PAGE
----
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The Driving Fear of the Russia-Ukraine Conflict Thumbnail

The Driving Fear of the Russia-Ukraine Conflict

By Sarah Carlson, CFP®, CLU®, ChFC®

Fear is here. The driving fear of not escaping the events of the recent Russia-Ukraine conflict. The current situation is outside the likely worst-case scenarios most observers anticipated. You may be experiencing guilt that you, as an American, do not live in a place that is under attack. 

You don't need to be hearing the bombings to experience stress over these events; it is readily available on social media and news outlets. Feeling the driving fear of the turmoil is rippling through our entire world and is another indication of how interconnected we are in information and supply chains. 

Stress causes us to want to run, fight, or hide. Ukrainian citizens are swimming in these fundamental emotions as their basic safety and lives are at risk. Your stress may be caused when you open any news outlet or turn on the television, you will see truly heart-wrenching stories of people and events, and it is bound to stir your emotions. 

You also may be stressed when you check your investment account, and you see there has been a sizable decrease over the last few months, and it is difficult to predict what will happen next. It's not comfortable, and that is okay to acknowledge.

The Russia-Ukraine conflict will be driving fear in the markets

The market is in turmoil not because of market fundamentals but because of the Russia-Ukraine conflict. We don't know how long it will last, but we have historically lived through similar wars. What can you expect to experience during this wartime even though you may be far away from the soldiers and guns?

  1. Inflation: Higher gas prices. According to AAA data gas prices hit record levels. Long-term inflation will have a problematic impact on our economy because it will continue to drive other prices up with no end in sight. It will cost more for goods and services to get to you.
  2. Higher grain prices: Russia is one of the world's leading exporters of wheat, and with recent sanctions, that means your cereal and bread will be more expensive.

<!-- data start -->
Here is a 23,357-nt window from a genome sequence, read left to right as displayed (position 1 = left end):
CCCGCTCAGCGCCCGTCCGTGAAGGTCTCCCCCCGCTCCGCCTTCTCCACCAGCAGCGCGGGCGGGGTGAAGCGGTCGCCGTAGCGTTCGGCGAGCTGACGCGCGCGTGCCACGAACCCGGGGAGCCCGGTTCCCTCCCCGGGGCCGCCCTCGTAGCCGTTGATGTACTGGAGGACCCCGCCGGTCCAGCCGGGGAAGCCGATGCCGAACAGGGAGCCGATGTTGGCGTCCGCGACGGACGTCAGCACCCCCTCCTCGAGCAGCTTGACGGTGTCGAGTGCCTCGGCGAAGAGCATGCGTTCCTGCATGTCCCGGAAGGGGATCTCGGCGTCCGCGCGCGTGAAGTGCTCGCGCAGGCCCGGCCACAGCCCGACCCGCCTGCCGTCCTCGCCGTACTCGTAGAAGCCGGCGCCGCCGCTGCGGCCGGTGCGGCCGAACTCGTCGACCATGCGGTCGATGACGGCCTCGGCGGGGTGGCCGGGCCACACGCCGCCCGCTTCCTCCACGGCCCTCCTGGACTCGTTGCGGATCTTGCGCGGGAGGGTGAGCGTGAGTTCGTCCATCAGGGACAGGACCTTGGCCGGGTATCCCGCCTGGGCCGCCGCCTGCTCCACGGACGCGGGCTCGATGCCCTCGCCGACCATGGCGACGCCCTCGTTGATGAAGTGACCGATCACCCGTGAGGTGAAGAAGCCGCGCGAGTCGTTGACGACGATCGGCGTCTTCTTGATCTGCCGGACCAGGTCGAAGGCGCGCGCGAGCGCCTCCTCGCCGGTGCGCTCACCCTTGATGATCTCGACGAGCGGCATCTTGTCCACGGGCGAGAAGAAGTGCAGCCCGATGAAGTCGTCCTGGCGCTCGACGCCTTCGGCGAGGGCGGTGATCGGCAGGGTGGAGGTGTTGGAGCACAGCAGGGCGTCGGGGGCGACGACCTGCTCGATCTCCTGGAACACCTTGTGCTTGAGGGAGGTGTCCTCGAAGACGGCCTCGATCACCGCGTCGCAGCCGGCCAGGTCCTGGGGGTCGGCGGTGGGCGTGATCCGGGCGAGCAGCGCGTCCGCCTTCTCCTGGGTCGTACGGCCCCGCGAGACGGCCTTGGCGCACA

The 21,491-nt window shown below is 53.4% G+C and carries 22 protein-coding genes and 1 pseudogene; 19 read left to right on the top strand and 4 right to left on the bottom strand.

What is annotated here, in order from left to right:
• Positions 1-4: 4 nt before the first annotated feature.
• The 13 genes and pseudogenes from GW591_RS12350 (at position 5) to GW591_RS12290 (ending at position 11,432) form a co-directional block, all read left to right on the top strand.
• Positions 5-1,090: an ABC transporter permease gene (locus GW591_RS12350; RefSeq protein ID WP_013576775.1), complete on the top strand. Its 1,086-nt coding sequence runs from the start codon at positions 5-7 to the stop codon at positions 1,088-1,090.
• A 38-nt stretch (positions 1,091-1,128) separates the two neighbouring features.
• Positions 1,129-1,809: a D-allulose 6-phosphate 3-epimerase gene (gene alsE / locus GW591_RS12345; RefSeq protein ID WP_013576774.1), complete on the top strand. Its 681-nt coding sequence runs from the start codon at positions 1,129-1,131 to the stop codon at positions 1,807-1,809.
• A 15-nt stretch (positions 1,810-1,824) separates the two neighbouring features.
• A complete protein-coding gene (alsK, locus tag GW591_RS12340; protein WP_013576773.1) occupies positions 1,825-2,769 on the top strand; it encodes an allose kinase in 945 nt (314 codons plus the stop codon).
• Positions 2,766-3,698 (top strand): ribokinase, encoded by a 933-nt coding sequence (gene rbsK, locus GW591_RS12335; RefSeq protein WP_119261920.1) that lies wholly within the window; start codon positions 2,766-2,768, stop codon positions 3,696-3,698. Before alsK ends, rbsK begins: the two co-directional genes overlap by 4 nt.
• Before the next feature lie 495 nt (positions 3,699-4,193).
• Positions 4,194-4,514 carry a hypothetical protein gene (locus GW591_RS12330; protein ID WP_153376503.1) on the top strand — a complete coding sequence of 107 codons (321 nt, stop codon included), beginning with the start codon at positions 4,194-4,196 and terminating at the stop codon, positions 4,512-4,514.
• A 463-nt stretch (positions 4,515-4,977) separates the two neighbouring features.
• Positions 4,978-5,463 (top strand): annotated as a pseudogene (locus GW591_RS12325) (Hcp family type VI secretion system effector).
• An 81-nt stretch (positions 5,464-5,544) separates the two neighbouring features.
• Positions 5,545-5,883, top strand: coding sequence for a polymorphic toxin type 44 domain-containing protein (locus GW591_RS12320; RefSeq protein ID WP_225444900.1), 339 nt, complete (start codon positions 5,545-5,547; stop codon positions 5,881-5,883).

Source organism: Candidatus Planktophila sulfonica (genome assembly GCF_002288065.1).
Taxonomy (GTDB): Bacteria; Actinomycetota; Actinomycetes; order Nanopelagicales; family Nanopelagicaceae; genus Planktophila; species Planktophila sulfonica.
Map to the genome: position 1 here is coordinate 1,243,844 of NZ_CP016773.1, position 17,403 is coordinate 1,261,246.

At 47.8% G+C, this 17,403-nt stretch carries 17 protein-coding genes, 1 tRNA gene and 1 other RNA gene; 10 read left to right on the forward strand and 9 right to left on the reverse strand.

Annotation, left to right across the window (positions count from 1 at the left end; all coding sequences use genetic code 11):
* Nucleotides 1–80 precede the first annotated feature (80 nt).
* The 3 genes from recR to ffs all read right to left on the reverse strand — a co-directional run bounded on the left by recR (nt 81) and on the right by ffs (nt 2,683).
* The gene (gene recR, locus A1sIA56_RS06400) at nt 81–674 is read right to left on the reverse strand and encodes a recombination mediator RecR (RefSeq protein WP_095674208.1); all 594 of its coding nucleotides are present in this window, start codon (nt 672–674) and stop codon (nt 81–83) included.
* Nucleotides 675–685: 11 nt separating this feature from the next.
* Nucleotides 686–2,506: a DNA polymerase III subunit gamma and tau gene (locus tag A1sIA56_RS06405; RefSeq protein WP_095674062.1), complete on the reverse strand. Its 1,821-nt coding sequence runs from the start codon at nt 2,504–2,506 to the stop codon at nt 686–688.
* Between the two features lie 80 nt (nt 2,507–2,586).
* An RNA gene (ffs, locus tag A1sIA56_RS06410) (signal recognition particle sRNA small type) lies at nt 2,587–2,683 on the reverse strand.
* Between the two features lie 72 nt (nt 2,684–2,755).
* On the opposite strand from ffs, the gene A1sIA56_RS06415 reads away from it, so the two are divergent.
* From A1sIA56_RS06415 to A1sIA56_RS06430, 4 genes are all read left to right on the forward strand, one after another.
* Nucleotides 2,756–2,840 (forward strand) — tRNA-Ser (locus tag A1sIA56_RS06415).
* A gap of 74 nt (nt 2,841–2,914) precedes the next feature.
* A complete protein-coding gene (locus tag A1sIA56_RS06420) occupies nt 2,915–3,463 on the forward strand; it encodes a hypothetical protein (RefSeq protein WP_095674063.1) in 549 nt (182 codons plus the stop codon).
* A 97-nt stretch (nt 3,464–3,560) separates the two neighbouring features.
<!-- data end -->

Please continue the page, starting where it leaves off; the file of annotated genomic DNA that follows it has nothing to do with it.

3. Volatility in the market: Although the fundamentals of the economy had a good foundation going into this conflict, we are seeing the psychology of fear in human behavior taking shape in buying and selling right now. This market fear translates into higher volatility.
  4. Currency fluctuation: Many investors are looking to stabilize their currency, so everything from the dollar to cryptocurrency will most likely continue to fluctuate.
  5. Gold prices, metals: Gold and metals historically have increased in value during times of uncertainty. Remember, gold cannot easily be converted to cash without transaction fees.
  6. Continued supply chain disruption: Pricing is based on supply and demand. We still have supply chain issues that will cause things like semi-conductors to be in short supply, and such essential items like cars or computers cannot be produced without the chips for their software.

The Russia-Ukraine conflict will be driving fear, but you can take care of your whole self


The Russia-Ukraine conflict has hit the global economy in a place where it was already vulnerable due to the effects of COVID-19: inflation. While higher commodity prices and inflation will weigh on global growth, the U.S. remains well removed from a potential recession even if risks have increased. We will get through this, and it is essential to take care of your whole self: mind, body & spirit while overcoming adversity.

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Content in this material is for general information only and not intended to provide specific advice or recommendations for any individual.

All investing involves risk including loss of principal. No strategy assures success or protects against loss.

The economic forecasts set forth in this material may not develop as predicted and there can be no guarantee that strategies promoted will be successful.